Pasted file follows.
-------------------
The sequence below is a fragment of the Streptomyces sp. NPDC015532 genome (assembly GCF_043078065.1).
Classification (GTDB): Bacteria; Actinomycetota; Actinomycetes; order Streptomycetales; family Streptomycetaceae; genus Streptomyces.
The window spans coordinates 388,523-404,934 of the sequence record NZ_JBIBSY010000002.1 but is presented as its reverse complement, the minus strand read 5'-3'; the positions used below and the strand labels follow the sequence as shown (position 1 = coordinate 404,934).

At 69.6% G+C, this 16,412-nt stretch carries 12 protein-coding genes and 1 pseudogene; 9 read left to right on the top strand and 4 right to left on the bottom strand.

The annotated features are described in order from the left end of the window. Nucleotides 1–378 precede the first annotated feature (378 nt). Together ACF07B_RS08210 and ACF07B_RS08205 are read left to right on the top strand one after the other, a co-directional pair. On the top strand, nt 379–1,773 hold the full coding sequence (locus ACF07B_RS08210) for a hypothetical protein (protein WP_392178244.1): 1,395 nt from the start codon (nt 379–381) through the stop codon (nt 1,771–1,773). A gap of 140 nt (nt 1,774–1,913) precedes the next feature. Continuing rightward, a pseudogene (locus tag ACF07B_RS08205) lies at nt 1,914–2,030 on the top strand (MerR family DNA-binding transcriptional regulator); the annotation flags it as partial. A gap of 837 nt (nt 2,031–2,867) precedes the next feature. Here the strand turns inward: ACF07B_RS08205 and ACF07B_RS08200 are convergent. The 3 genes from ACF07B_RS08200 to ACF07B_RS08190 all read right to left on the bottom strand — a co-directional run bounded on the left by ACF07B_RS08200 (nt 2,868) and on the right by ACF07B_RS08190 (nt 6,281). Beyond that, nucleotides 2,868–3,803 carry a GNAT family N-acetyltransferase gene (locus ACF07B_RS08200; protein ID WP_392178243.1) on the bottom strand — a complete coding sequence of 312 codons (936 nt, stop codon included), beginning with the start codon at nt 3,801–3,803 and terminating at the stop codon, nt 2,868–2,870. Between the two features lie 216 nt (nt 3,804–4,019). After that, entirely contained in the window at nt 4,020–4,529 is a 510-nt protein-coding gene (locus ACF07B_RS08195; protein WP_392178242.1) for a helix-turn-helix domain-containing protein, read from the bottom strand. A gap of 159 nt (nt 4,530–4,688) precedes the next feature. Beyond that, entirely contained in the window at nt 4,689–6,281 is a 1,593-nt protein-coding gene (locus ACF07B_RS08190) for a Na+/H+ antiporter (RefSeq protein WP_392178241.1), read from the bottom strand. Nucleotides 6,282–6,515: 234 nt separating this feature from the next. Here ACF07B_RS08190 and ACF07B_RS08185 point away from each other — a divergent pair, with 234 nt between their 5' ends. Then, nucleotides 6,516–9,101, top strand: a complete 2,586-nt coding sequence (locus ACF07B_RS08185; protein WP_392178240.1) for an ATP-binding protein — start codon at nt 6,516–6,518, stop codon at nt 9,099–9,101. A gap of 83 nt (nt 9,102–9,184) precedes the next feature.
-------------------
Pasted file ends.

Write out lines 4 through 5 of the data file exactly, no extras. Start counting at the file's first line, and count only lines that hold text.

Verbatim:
At 69.6% G+C, this 16,412-nt stretch carries 12 protein-coding genes and 1 pseudogene; 9 read left to right on the top strand and 4 right to left on the bottom strand.

The annotated features are described in order from the left end of the window. Nucleotides 1–378 precede the first annotated feature (378 nt). Together ACF07B_RS08210 and ACF07B_RS08205 are read left to right on the top strand one after the other, a co-directional pair. On the top strand, nt 379–1,773 hold the full coding sequence (locus ACF07B_RS08210) for a hypothetical protein (protein WP_392178244.1): 1,395 nt from the start codon (nt 379–381) through the stop codon (nt 1,771–1,773). A gap of 140 nt (nt 1,774–1,913) precedes the next feature. Continuing rightward, a pseudogene (locus tag ACF07B_RS08205) lies at nt 1,914–2,030 on the top strand (MerR family DNA-binding transcriptional regulator); the annotation flags it as partial. A gap of 837 nt (nt 2,031–2,867) precedes the next feature. Here the strand turns inward: ACF07B_RS08205 and ACF07B_RS08200 are convergent. The 3 genes from ACF07B_RS08200 to ACF07B_RS08190 all read right to left on the bottom strand — a co-directional run bounded on the left by ACF07B_RS08200 (nt 2,868) and on the right by ACF07B_RS08190 (nt 6,281). Beyond that, nucleotides 2,868–3,803 carry a GNAT family N-acetyltransferase gene (locus ACF07B_RS08200; protein ID WP_392178243.1) on the bottom strand — a complete coding sequence of 312 codons (936 nt, stop codon included), beginning with the start codon at nt 3,801–3,803 and terminating at the stop codon, nt 2,868–2,870. Between the two features lie 216 nt (nt 3,804–4,019). After that, entirely contained in the window at nt 4,020–4,529 is a 510-nt protein-coding gene (locus ACF07B_RS08195; protein WP_392178242.1) for a helix-turn-helix domain-containing protein, read from the bottom strand. A gap of 159 nt (nt 4,530–4,688) precedes the next feature. Beyond that, entirely contained in the window at nt 4,689–6,281 is a 1,593-nt protein-coding gene (locus ACF07B_RS08190) for a Na+/H+ antiporter (RefSeq protein WP_392178241.1), read from the bottom strand. Nucleotides 6,282–6,515: 234 nt separating this feature from the next. Here ACF07B_RS08190 and ACF07B_RS08185 point away from each other — a divergent pair, with 234 nt between their 5' ends. Then, nucleotides 6,516–9,101, top strand: a complete 2,586-nt coding sequence (locus ACF07B_RS08185; protein WP_392178240.1) for an ATP-binding protein — start codon at nt 6,516–6,518, stop codon at nt 9,099–9,101. A gap of 83 nt (nt 9,102–9,184) precedes the next feature.